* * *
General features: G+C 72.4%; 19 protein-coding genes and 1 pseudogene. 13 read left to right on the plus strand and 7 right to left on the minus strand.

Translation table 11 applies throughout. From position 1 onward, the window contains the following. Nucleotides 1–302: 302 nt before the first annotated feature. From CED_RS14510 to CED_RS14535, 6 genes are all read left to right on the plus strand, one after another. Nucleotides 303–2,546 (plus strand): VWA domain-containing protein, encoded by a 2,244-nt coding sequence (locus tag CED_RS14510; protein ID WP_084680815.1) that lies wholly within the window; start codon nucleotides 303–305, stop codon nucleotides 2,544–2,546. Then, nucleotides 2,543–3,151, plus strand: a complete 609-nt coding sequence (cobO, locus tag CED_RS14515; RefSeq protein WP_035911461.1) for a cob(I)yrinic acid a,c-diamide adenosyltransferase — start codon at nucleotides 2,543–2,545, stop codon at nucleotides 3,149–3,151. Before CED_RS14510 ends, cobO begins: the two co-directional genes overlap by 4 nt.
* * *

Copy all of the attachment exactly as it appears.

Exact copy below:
General features: G+C 72.4%; 19 protein-coding genes and 1 pseudogene. 13 read left to right on the plus strand and 7 right to left on the minus strand.

Translation table 11 applies throughout. From position 1 onward, the window contains the following. Nucleotides 1–302: 302 nt before the first annotated feature. From CED_RS14510 to CED_RS14535, 6 genes are all read left to right on the plus strand, one after another. Nucleotides 303–2,546 (plus strand): VWA domain-containing protein, encoded by a 2,244-nt coding sequence (locus tag CED_RS14510; protein ID WP_084680815.1) that lies wholly within the window; start codon nucleotides 303–305, stop codon nucleotides 2,544–2,546. Then, nucleotides 2,543–3,151, plus strand: a complete 609-nt coding sequence (cobO, locus tag CED_RS14515; RefSeq protein WP_035911461.1) for a cob(I)yrinic acid a,c-diamide adenosyltransferase — start codon at nucleotides 2,543–2,545, stop codon at nucleotides 3,149–3,151. Before CED_RS14510 ends, cobO begins: the two co-directional genes overlap by 4 nt.